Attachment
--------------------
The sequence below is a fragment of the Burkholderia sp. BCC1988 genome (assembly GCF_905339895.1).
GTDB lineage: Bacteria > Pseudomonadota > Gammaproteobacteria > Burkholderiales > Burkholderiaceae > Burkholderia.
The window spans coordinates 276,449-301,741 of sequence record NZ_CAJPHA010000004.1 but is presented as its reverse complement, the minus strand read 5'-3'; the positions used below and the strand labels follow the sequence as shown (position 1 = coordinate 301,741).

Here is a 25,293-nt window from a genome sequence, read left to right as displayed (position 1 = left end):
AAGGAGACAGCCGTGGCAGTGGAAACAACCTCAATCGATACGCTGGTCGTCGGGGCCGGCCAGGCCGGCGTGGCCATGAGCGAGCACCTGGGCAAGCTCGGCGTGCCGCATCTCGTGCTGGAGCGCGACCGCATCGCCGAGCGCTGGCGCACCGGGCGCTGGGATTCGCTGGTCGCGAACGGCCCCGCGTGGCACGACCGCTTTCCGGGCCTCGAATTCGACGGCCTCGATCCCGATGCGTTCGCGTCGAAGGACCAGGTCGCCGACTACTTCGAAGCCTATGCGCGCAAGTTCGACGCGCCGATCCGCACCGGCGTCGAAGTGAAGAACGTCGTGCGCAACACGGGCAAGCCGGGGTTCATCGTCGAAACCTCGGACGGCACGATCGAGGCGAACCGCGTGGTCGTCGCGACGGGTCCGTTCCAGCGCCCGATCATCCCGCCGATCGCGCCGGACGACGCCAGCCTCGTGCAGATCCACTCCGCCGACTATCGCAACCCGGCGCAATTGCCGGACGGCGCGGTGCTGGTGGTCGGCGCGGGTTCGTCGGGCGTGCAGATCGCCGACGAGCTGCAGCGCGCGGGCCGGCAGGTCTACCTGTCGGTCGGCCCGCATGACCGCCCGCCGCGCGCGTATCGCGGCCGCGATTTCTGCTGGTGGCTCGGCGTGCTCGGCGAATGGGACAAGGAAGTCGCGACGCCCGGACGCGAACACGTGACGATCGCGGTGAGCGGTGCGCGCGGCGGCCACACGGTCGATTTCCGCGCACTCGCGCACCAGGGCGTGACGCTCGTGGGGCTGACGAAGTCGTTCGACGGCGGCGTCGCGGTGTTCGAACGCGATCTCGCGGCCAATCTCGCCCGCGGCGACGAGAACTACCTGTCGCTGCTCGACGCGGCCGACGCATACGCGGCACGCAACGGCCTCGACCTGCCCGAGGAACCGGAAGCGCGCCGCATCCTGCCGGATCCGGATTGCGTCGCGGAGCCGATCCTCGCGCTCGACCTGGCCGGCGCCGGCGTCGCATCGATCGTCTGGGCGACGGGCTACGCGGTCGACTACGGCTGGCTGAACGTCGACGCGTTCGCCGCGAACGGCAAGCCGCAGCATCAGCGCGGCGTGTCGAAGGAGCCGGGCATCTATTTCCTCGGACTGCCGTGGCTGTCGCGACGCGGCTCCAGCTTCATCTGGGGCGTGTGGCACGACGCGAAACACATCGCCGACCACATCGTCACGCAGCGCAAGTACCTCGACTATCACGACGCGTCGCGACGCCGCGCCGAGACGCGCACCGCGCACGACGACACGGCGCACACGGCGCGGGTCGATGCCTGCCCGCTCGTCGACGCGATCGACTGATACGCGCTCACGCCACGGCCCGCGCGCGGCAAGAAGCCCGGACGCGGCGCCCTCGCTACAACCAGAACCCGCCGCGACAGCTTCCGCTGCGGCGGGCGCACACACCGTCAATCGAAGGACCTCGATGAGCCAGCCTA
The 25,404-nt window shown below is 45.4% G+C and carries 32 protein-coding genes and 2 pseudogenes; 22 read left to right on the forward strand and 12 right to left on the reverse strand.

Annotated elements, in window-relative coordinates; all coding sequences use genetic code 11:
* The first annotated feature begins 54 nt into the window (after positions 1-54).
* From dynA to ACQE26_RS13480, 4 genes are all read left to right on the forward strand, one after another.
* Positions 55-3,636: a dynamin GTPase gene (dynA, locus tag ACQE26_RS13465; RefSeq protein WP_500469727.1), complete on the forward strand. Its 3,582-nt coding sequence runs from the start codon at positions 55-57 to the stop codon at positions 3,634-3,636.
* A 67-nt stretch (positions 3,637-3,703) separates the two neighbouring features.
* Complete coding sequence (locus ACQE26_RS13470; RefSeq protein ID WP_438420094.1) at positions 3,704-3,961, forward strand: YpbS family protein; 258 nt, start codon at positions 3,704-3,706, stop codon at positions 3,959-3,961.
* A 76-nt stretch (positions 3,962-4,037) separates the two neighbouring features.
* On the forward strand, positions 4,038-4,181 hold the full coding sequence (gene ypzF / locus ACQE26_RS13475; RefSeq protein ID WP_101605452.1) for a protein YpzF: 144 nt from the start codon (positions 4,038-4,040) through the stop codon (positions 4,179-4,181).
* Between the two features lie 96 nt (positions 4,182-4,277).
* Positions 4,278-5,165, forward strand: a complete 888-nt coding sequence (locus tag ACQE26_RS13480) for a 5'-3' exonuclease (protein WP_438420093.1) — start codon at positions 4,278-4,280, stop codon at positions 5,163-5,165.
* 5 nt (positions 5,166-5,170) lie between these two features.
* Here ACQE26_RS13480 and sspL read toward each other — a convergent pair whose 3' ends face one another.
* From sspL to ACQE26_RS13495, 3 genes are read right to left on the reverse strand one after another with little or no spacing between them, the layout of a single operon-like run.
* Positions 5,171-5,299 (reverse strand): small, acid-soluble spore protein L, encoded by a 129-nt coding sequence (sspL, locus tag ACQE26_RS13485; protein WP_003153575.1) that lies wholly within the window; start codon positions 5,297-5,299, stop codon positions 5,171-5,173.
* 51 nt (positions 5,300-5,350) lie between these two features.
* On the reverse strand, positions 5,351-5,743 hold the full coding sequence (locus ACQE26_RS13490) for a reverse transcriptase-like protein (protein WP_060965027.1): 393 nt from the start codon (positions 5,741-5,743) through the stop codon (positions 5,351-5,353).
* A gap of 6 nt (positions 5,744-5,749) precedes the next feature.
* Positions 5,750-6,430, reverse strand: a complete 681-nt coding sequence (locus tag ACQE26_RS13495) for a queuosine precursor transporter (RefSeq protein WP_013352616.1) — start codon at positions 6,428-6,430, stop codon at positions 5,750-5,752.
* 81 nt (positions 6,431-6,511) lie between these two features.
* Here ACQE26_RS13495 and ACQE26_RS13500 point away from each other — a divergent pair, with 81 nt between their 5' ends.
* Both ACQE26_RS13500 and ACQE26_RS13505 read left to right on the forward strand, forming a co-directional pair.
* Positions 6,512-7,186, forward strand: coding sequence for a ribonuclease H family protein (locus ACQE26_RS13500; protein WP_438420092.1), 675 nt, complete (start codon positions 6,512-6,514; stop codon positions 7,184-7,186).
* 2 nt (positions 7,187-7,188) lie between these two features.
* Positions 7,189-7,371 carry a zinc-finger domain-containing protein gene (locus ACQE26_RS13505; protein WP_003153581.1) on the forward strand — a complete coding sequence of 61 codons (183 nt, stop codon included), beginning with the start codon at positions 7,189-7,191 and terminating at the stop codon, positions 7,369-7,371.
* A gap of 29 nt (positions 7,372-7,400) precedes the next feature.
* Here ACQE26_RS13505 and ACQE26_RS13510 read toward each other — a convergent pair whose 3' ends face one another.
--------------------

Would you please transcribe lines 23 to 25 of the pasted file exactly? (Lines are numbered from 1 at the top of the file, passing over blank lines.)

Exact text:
* A gap of 6 nt (positions 5,744-5,749) precedes the next feature.
* Positions 5,750-6,430, reverse strand: a complete 681-nt coding sequence (locus tag ACQE26_RS13495) for a queuosine precursor transporter (RefSeq protein WP_013352616.1) — start codon at positions 6,428-6,430, stop codon at positions 5,750-5,752.
* 81 nt (positions 6,431-6,511) lie between these two features.